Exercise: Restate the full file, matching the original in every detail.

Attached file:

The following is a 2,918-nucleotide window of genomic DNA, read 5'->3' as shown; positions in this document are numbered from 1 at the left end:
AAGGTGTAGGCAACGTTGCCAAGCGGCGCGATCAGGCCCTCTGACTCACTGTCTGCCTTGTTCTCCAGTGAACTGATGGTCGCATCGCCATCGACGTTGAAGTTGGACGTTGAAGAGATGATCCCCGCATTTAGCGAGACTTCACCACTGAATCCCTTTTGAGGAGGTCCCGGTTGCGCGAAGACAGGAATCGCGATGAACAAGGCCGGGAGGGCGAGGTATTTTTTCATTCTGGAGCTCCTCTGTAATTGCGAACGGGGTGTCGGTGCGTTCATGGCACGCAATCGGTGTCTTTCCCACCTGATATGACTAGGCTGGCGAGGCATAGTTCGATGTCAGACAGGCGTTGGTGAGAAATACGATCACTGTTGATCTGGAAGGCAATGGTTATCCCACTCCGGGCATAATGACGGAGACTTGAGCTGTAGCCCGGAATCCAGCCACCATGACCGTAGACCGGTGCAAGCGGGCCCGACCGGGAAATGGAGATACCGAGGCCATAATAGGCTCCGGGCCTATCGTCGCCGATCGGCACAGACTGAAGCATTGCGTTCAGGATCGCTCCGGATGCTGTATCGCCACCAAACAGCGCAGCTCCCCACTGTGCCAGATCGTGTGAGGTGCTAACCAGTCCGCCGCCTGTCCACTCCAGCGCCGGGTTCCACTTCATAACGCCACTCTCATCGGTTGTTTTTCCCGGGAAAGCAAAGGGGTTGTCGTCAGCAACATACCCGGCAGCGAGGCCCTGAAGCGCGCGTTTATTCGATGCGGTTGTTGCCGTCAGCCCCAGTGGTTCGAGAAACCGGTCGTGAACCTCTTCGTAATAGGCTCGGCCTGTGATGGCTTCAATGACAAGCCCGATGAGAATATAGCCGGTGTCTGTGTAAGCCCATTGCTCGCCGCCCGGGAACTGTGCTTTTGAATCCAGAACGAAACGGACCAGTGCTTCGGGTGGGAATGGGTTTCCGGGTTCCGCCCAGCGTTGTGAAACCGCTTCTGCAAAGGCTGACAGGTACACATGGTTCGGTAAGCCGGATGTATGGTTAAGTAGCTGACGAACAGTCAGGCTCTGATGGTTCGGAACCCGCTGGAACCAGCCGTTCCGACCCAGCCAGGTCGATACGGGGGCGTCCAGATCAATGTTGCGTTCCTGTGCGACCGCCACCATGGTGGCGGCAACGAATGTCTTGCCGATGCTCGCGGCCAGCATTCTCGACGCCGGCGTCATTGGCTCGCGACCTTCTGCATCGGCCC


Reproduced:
The following is a 2,918-nucleotide window of genomic DNA, read 5'->3' as shown; positions in this document are numbered from 1 at the left end:
AAGGTGTAGGCAACGTTGCCAAGCGGCGCGATCAGGCCCTCTGACTCACTGTCTGCCTTGTTCTCCAGTGAACTGATGGTCGCATCGCCATCGACGTTGAAGTTGGACGTTGAAGAGATGATCCCCGCATTTAGCGAGACTTCACCACTGAATCCCTTTTGAGGAGGTCCCGGTTGCGCGAAGACAGGAATCGCGATGAACAAGGCCGGGAGGGCGAGGTATTTTTTCATTCTGGAGCTCCTCTGTAATTGCGAACGGGGTGTCGGTGCGTTCATGGCACGCAATCGGTGTCTTTCCCACCTGATATGACTAGGCTGGCGAGGCATAGTTCGATGTCAGACAGGCGTTGGTGAGAAATACGATCACTGTTGATCTGGAAGGCAATGGTTATCCCACTCCGGGCATAATGACGGAGACTTGAGCTGTAGCCCGGAATCCAGCCACCATGACCGTAGACCGGTGCAAGCGGGCCCGACCGGGAAATGGAGATACCGAGGCCATAATAGGCTCCGGGCCTATCGTCGCCGATCGGCACAGACTGAAGCATTGCGTTCAGGATCGCTCCGGATGCTGTATCGCCACCAAACAGCGCAGCTCCCCACTGTGCCAGATCGTGTGAGGTGCTAACCAGTCCGCCGCCTGTCCACTCCAGCGCCGGGTTCCACTTCATAACGCCACTCTCATCGGTTGTTTTTCCCGGGAAAGCAAAGGGGTTGTCGTCAGCAACATACCCGGCAGCGAGGCCCTGAAGCGCGCGTTTATTCGATGCGGTTGTTGCCGTCAGCCCCAGTGGTTCGAGAAACCGGTCGTGAACCTCTTCGTAATAGGCTCGGCCTGTGATGGCTTCAATGACAAGCCCGATGAGAATATAGCCGGTGTCTGTGTAAGCCCATTGCTCGCCGCCCGGGAACTGTGCTTTTGAATCCAGAACGAAACGGACCAGTGCTTCGGGTGGGAATGGGTTTCCGGGTTCCGCCCAGCGTTGTGAAACCGCTTCTGCAAAGGCTGACAGGTACACATGGTTCGGTAAGCCGGATGTATGGTTAAGTAGCTGACGAACAGTCAGGCTCTGATGGTTCGGAACCCGCTGGAACCAGCCGTTCCGACCCAGCCAGGTCGATACGGGGGCGTCCAGATCAATGTTGCGTTCCTGTGCGACCGCCACCATGGTGGCGGCAACGAATGTCTTGCCGATGCTCGCGGCCAGCATTCTCGACGCCGGCGTCATTGGCTCGCGACCTTCTGCATCGGCCC